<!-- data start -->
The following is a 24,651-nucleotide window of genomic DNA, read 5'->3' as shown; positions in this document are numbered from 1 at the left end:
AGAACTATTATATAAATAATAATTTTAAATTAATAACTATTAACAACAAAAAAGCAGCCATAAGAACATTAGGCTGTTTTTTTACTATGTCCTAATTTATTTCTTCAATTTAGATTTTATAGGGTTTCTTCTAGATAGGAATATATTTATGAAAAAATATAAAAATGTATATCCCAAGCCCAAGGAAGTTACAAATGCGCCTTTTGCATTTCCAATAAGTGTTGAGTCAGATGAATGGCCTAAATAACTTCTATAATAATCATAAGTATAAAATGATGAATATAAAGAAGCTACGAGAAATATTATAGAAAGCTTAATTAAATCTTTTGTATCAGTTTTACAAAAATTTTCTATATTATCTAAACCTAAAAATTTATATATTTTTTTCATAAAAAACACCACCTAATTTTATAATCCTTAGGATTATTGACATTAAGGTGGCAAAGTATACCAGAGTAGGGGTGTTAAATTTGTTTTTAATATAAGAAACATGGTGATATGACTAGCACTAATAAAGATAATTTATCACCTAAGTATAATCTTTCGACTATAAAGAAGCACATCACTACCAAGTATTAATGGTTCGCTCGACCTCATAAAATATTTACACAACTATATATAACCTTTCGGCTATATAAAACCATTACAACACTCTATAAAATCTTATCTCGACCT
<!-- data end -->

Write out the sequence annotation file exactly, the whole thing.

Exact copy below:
The following is a 24,651-nucleotide window of genomic DNA, read 5'->3' as shown; positions in this document are numbered from 1 at the left end:
AGAACTATTATATAAATAATAATTTTAAATTAATAACTATTAACAACAAAAAAGCAGCCATAAGAACATTAGGCTGTTTTTTTACTATGTCCTAATTTATTTCTTCAATTTAGATTTTATAGGGTTTCTTCTAGATAGGAATATATTTATGAAAAAATATAAAAATGTATATCCCAAGCCCAAGGAAGTTACAAATGCGCCTTTTGCATTTCCAATAAGTGTTGAGTCAGATGAATGGCCTAAATAACTTCTATAATAATCATAAGTATAAAATGATGAATATAAAGAAGCTACGAGAAATATTATAGAAAGCTTAATTAAATCTTTTGTATCAGTTTTACAAAAATTTTCTATATTATCTAAACCTAAAAATTTATATATTTTTTTCATAAAAAACACCACCTAATTTTATAATCCTTAGGATTATTGACATTAAGGTGGCAAAGTATACCAGAGTAGGGGTGTTAAATTTGTTTTTAATATAAGAAACATGGTGATATGACTAGCACTAATAAAGATAATTTATCACCTAAGTATAATCTTTCGACTATAAAGAAGCACATCACTACCAAGTATTAATGGTTCGCTCGACCTCATAAAATATTTACACAACTATATATAACCTTTCGGCTATATAAAACCATTACAACACTCTATAAAATCTTATCTCGACCT